How the Church Should Respond to Homosexuality (and other Sins)

The church needs to lovingly welcome in attendance but not leadership anyone and everyone, because the same Bible that talks about sin is equally clear about love. The church I serve as pastor includes people who are practicing homosexuals, as well as others who are struggling with same-sex attraction to varying degrees. They sit in service next to single people cohabiting, people who watch porn, adulterers, and religious people who look down on all of them. The church was custom built by Jesus, and we are all works in progress. We do not expect people to get their sin in order before attending church any more than a hospital expects people to get healed before they show up.

Temptation and sin are quite different. The Bible is clear that Jesus was tempted and did not sin. Just because someone is tempted does not mean that person is in sin. Temptation is an opportunity for sin or for victory. We must not shame or condemn people who experience various kinds of temptation – including sexual temptations such as same-sex attraction or heterosexual fornication or even pornography – if they desire repentance. We must not endorse or encourage caving in to sinful desires either. Instead, we need to walk lovingly with people, telling them that part of the Spirit’s work in their lives is self-control, and that so long as they want to fight for holiness, we want to fight not agains them but for them. And as they gain victory, we ought to celebrate and encourage them all the more.

Christians who practice repentance should be the only ones allowed into church membership and leadership. This does not mean in any way that they are perfect, but that they agree with the Bible and that when they are in sin, they are willing to fight to overcome sin by God’s grace. We’re not asking for perfection but rather for a desire for progress in victory over sin.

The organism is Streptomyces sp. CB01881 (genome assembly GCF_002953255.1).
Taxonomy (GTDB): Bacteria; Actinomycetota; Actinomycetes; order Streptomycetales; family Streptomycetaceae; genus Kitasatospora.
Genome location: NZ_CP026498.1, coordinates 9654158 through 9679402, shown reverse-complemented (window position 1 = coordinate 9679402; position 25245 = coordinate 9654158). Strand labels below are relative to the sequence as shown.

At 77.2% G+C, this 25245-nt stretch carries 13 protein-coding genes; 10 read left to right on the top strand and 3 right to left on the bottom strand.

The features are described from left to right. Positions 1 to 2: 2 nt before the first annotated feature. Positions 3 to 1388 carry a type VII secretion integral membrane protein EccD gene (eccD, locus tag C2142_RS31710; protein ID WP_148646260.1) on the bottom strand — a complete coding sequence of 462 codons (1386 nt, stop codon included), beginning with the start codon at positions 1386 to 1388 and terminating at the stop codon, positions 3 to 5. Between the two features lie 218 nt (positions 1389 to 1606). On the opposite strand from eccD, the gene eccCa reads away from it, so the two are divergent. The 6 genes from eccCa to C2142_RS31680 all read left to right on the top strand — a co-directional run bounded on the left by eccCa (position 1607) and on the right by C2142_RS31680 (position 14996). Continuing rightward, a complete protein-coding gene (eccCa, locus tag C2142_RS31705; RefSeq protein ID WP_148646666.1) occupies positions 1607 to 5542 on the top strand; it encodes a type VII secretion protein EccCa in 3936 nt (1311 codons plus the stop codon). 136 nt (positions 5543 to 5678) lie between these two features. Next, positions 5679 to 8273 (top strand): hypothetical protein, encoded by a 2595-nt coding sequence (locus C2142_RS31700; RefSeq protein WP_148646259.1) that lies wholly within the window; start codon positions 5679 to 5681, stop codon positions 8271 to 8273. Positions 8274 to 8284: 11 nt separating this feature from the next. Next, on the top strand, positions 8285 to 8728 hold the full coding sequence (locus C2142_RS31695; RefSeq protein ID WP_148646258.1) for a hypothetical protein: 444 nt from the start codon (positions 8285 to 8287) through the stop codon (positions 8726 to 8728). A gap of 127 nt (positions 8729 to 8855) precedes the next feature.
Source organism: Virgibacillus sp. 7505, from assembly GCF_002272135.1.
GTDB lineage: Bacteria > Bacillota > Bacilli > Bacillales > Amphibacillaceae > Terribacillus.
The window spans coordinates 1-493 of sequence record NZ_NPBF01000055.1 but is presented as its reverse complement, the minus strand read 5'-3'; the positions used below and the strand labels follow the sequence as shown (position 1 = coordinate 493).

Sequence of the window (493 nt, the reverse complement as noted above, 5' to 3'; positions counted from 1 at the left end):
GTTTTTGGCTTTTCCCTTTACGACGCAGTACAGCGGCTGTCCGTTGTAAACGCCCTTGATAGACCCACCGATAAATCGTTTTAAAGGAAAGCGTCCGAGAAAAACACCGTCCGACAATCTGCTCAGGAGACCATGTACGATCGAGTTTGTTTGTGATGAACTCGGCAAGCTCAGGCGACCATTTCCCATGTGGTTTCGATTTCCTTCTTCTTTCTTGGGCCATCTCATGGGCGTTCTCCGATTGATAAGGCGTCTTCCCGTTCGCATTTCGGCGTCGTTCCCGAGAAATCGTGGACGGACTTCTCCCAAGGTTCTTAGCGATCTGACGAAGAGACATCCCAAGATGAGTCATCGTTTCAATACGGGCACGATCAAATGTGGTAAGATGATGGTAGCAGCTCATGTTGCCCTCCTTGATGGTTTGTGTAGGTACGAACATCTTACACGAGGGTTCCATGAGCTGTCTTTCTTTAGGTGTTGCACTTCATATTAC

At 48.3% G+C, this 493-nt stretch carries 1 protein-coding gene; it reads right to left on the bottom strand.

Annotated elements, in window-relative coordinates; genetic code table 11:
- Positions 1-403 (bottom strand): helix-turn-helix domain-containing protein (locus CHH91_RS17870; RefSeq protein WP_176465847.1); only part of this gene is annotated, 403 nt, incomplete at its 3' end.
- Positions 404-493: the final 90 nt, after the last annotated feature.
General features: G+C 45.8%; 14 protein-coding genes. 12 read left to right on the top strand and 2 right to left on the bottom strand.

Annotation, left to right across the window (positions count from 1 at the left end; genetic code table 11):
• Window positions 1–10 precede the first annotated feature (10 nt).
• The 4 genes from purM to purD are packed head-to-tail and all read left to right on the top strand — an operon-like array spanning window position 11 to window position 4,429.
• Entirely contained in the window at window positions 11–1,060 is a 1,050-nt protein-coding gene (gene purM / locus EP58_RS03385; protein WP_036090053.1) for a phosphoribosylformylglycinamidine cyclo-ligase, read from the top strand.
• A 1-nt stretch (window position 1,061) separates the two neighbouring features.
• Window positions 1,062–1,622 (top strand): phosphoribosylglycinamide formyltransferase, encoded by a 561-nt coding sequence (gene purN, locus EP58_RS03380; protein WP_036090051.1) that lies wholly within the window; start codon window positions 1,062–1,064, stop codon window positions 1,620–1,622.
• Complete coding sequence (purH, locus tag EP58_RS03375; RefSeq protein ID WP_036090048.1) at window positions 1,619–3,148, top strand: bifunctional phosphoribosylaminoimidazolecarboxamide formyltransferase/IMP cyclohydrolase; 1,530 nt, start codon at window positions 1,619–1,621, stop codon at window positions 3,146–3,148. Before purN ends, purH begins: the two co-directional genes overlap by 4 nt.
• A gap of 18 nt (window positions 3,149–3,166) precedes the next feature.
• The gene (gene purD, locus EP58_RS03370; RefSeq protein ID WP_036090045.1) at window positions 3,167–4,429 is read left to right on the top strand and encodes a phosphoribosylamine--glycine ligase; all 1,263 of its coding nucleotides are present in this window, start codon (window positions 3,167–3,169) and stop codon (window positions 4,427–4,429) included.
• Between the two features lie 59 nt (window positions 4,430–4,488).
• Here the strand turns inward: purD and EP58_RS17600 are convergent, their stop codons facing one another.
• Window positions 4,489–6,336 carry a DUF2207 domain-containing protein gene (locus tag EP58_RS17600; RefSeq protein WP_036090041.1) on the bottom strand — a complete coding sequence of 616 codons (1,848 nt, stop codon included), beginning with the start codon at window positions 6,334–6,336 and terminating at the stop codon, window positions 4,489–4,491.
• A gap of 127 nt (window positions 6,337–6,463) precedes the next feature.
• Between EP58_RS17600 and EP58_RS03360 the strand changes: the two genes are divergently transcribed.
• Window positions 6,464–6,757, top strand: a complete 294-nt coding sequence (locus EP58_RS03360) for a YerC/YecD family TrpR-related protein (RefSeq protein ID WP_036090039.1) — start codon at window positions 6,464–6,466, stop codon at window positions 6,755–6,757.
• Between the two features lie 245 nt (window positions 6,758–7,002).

The best defense is a good offense. The best thing the church can do for marriage is encourage and assist good marriages. This includes lots of teaching on sex and marriage, great premarital counseling, a supportive community for married couples, and efforts to nurture marriages that are enduring and endearing so that God’s people are getting divorced only on rare occasion because of extreme circumstances.

-Mark Driscoll, Call to Resurgence

Links I Like

Links I Like is a collection of blogs, articles and books I’ve come across recently and thought they were worth sharing. Click here for past Links I Like.

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  1. Barnabas Piper on Trading street corners for social media. This is a great look at how Christians act online.
  2. Ten things Ed Stetzer has learned on twitter.
  3. Luke Simmons on How to keep what is most important in a church, most important. This is a great message for leaders.
  4. Books to read on loving God and loving others. Great book list.
  5. Paul Alexander on Leadership lessons he wished he’d known when he was younger.
  6. What Adam Ramsey wish he had known about student ministry and preaching when he started. I’m really enjoying this series on The Resurgence.
  7. R.D. McClenegan on 6 lessons I learned as a rookie pastor.
  8. 16 ways to reignite momentum.
  9. J.D. Greear on Lead by influence, not command.

The Hypocrite

Here is a teaser video for the final week of the LifeSuckers Series @peopleschurchtv. This series was great and this video was hilarious.

Preach the Word 2013: Preaching God’s Two Words || Justin Holcomb

bookI’m at the Preach the Word conference through Acts 29 today and as always, posting my notes to the sessions I attend.

One of the speakers is Justin Holcomb. His topic was an incredibly important theological topic when it comes to preaching: preaching God’s 2 words – law and gospel. Justin used Galatians 3:1 – 3, 10 – 14 as his text.